• “Dallas-based Texas Recycling, which collects paper from commercial and industrial users and sells it to paper mills, is looking for more cardboard to cover the 40 percent drop this year in its shredding business for office paper.”

  • “‘The demand for corrugated is going to pick up,’ said co-owner Joel Litman. ‘More mills are coming on line.’” READ MORE

Real Estate transactions are going virtual: “Digital products designed to streamline the home-buying process are not new, but coronavirus restrictions have enabled some of them to finally gain a foothold. Eight months into the pandemic, many of New York’s real estate professionals believe that some of these tech solutions may be here to stay as buyers and sellers have become more comfortable with virtual transactions. While some clients continue to prefer in-person closings, others are giving their lawyers power of attorney to sign the final documents for them or they’re executing closings on virtual platforms like DocuSign. “

  • “Between the second and third quarters of this year, the number of sales listings with 3-D tours increased by 110 percent.”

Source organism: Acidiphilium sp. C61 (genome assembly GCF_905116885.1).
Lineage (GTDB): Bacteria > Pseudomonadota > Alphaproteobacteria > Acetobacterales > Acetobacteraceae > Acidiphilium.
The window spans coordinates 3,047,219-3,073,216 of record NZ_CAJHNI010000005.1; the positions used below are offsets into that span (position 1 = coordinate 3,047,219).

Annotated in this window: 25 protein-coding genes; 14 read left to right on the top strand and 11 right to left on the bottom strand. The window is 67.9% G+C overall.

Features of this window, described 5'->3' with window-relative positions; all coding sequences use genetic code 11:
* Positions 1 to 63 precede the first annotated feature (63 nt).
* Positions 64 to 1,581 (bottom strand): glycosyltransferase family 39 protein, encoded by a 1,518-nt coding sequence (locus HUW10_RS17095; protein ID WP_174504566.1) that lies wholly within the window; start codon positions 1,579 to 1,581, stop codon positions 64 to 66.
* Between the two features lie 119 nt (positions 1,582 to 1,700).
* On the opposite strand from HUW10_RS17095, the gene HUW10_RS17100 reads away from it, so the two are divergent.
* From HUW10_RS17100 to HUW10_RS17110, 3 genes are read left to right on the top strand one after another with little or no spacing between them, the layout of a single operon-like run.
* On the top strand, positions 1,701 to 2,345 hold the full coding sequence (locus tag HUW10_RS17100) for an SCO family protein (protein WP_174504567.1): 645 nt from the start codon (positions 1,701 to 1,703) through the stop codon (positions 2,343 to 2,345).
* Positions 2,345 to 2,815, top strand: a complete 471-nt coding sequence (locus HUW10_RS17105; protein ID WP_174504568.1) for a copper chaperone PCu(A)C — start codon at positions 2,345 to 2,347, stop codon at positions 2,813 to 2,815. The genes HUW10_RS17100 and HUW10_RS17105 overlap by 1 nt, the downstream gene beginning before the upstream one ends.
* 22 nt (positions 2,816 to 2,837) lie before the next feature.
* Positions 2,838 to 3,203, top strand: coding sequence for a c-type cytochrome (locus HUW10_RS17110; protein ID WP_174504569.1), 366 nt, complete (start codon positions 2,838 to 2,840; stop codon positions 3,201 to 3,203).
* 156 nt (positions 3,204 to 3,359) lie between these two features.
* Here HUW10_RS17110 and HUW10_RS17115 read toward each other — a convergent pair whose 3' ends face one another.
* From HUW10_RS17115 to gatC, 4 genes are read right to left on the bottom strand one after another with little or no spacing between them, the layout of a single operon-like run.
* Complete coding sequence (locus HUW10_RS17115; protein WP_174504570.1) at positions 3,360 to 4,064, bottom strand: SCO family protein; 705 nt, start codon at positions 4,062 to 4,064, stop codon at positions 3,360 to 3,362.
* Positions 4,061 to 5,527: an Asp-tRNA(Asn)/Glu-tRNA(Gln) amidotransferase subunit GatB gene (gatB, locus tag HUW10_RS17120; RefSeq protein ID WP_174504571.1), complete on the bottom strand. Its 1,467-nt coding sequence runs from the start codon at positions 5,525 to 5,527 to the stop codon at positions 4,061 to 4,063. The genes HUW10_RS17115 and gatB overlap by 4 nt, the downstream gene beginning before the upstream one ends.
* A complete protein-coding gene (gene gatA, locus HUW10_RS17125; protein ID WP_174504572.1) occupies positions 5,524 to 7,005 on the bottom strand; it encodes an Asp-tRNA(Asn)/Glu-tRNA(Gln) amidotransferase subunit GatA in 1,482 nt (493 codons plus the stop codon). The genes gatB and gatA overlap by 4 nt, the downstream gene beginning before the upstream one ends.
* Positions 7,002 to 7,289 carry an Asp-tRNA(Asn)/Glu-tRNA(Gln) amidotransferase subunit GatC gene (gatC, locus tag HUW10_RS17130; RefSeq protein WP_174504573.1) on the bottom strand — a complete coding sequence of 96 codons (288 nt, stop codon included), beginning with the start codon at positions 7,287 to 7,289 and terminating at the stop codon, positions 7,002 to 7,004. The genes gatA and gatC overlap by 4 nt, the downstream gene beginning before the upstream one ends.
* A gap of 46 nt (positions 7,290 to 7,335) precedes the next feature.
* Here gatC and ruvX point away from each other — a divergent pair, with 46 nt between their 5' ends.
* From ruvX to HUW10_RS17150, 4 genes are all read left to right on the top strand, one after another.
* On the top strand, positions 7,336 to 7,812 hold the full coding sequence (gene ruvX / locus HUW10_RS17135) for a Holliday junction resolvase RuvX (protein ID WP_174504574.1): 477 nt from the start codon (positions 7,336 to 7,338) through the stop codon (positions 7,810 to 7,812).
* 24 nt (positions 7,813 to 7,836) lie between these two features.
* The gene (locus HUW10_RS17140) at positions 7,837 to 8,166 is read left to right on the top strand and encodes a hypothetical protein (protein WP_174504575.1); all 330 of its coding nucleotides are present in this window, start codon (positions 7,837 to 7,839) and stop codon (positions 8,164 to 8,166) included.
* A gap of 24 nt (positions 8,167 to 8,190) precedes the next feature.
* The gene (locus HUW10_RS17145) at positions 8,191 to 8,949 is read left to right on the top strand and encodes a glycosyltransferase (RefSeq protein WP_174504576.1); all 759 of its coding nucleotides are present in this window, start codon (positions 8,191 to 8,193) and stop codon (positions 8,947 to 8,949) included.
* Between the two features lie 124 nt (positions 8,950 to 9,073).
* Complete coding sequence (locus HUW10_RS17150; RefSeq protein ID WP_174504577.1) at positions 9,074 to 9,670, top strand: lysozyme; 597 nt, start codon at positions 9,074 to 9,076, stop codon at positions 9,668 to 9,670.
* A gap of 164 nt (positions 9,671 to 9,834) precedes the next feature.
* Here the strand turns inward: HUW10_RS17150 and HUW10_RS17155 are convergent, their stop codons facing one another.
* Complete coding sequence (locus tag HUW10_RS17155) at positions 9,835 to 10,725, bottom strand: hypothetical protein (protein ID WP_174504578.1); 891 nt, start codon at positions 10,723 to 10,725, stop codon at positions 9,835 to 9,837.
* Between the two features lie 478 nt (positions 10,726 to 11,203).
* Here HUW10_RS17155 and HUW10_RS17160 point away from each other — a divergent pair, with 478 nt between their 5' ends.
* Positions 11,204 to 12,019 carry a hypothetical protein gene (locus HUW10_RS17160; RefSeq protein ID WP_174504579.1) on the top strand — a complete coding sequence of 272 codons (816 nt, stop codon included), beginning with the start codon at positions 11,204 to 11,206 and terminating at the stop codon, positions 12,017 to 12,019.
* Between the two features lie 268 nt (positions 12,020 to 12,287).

• “To streamline workflow, Freedom Mortgage uses a digital verification service called AccountChek to review the borrower’s income and employment information.”

  • “A platform like DocuWalk, which uses blockchain technology to record transactions through a decentralized network, makes it a quicker, more auditable and secure process.” READ MORE

THE COVID ECONOMY

With cases exploding, companies are turning to tracking devices: “The powerful new surveillance systems, wearable devices that continuously monitor users, are the latest high-tech gadgets to emerge in the battle to hinder the coronavirus. Some sports leagues, factories and nursing homes have already deployed them. Resorts are rushing to adopt them. A few schools are preparing to try them. And the conference industry is eyeing them as a potential tool to help reopen convention centers.”

  • “In Rochester, Mich., Oakland University is preparing to hand out wearable devices to students that log skin temperature once a minute — or more than 1,400 times per day — in the hopes of pinpointing early signs of the coronavirus.”